Saturday, March 09, 2024

Interview: Trip Westerns

For fans of The Black Keys, The Growlers, and Night Beats, Brighton’s very own Trip Westerns are back on the scene with their new single ‘False Start’

Frontman Harrison Baird-Whitman took the time to delve deep with Music Is To Blame, giving us an insight into the band’s origins, inspirations, and hopes for the future.

For people who are unfamiliar with Trip Westerns, please can you give us a brief history of how the five of you met and how the band was formed?

The band was formed by myself and our ex-guitarist, Dee. I’d seen Ellis play a bunch of times and wanted him on drums. Luci and I had been friends for a couple of years and been in and out of each other’s projects. Graham had become a good friend and after a revolving door of bassists, we decided to get him in. Then Rhys joined just over a year ago when Dee decided to take a step back.

Otis Hayes of ‘Hard of Hearing Magazine’ recently described your sound as "comfortably buried in the soil of mid-20th century rock and R&B, intertwined with lashings of surf and psychedelia – revelling in the twangy notes of spaghetti western". Tell me, how did you come to fuse such a concoction of genres? Was this fusion always your chosen direction, or did it develop over time?

It was always the chosen direction. That’s the music we were listening to a lot when writing the first handful of songs for Trips. Obviously, the rest of the guys have their influences bleed into the music but the songs were always written with these genres in the subconscious. The spaghetti western soundtrack pulls a lot tonally from surf music when you listen to the guitar. It’s the same with older R&B and country that eventually became rock n roll. They’re all connected.

Your latest single ‘False Start’ really bolsters this spaghetti-western direction, influenced by the likes of Otis Redding, Howlin Wolf and Morricone. Are you looking to stay in this vein with future releases too?

I don’t think those influences will ever truly leave as musically it’s our foundation. Who knows though, maybe a couple of years from now we’ll be making trip-hop beats with accordion solos.

And ‘False Start’ was very much a DIY project - recorded in Graham’s studio, with Graham also taking the reigns on engineering and production. Are all your projects largely kept in-house or do you have any plans to collaborate outside of the band?

They certainly have been so far, mainly because we’ve never had any money to go record in a fancy studio. I love having the process close to the band but I’m starting to warm to the idea of working with someone and having them carry the burden of decision making. It’s definitely something we’re looking at when we come to record our album.

You’ve had a few lineup changes in the past, as is common with many up-and-coming bands. Would you say you’re in a more secure, established space now? Has this solidity affected the way the 5 of you gel and collaborate?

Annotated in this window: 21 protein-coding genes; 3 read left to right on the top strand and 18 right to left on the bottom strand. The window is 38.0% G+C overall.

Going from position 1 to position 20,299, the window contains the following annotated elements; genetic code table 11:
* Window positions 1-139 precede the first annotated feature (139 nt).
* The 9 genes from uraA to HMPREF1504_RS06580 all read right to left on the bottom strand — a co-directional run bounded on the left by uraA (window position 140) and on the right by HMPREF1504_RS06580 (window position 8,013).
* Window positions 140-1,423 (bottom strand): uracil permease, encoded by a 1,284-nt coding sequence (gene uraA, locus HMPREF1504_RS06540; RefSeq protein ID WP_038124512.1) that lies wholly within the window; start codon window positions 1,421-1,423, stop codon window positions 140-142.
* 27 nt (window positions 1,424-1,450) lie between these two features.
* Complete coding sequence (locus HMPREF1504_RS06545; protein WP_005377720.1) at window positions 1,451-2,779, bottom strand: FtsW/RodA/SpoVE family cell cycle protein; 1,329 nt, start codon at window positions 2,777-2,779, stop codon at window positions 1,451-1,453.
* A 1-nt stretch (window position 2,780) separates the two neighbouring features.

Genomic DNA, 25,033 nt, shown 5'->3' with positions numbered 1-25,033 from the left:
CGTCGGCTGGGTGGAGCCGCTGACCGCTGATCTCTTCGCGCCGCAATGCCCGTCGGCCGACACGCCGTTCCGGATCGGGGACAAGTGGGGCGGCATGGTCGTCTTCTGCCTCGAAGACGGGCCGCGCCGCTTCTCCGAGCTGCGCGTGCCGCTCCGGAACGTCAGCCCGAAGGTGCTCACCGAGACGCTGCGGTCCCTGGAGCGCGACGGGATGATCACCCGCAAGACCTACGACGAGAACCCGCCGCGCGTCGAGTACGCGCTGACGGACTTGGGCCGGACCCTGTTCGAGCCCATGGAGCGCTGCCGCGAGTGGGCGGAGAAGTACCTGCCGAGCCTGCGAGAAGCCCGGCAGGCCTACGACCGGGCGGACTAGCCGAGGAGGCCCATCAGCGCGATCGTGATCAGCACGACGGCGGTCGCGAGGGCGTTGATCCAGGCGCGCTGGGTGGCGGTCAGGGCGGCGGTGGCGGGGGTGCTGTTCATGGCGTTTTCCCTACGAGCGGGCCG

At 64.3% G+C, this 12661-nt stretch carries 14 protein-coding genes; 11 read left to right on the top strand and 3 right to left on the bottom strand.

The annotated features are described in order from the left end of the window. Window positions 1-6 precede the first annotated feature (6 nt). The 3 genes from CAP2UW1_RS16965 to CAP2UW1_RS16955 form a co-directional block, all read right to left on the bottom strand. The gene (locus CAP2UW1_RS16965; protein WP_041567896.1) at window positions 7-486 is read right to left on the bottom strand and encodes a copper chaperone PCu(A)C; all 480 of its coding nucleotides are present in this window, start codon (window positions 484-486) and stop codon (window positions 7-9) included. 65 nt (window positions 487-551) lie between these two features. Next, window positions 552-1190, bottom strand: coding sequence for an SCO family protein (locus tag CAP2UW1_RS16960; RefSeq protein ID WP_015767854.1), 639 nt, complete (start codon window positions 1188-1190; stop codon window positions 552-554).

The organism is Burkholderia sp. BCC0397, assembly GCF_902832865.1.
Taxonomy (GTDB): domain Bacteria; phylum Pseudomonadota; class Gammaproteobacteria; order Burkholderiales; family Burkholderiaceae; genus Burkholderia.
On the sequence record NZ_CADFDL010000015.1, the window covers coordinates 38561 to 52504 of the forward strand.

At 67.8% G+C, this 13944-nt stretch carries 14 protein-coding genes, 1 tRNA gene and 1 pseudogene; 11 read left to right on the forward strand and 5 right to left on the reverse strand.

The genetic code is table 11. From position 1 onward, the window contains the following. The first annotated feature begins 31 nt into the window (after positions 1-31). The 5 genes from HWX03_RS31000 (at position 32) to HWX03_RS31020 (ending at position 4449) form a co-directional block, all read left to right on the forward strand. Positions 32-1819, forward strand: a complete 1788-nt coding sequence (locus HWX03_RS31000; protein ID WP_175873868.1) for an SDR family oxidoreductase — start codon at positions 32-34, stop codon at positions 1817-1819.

For sure. The lineup we have now, I hope, is the final one. We’ve had a bunch of tours together to gel and I feel we’re all pretty comfortable saying our piece when it comes to creating but collaboration is always a work in progress. 

You released your well-received self-titled EP back in September 2023, and now you’ve released your latest single ‘False Start’. Are there any plans for a full-length album anytime soon?

We’re currently writing the songs that will be a part of our debut album but I can’t say it’ll be out anytime soon. But once we have the funds we’ll head into a studio and get that sucker recorded.

I can see you have a strong history of live gigs up and down the country, recently supporting America’s The Nude Party. Are there any dream collaborations for Trip Westerns, either on the road or in the studio?

Dang, there’s a lot. Touring with The Nude Party was a bit of a dream for me. I’d love to work in Auerbach’s studio, ‘Easy Eye Sound’. The records he’s made for Shannon and the Clams, Dr. John, Night Beats, and so many more sound incredible. Plus his studio is gorgeous and in Nashville, and I adore Nashville.

And, as something that is often overlooked as a physically exhausting part of being a musician, what is it that drives you to tour so much? Do you have a favourite part about performing?

Well, you’ve gotta tour if you’re going to do this. Most tours you’re not doing for the money so behind every tour is a love for the performance. It’s hard to choose a favourite part, I truly love it all. The interactions between yourself and the crowd are always fun, but it’s all generally just so much fun - and that’s what it should be. There really isn’t any point doing this if you’re not happy while you’re doing it. 

With such a solid history of live shows and stellar reviews of your latest EP, it feels fair to say that the band might be in its most exciting position yet. Can you tell our readers what the rest of 2024 looks like, and where they can find you?

Well, you can certainly expect more music from us down the line. We’re heading on the road in May with Night Beats for a two-week tour around Europe and the UK, so that’ll be fun as hell. We’ll be back out on tour around the UK come the autumn time, and then I guess it’s time to get into a studio and get recording.

Rachel Feehan

@rachel_feehan @rachiefee

Image: ‘False Start’ Official Single Cover

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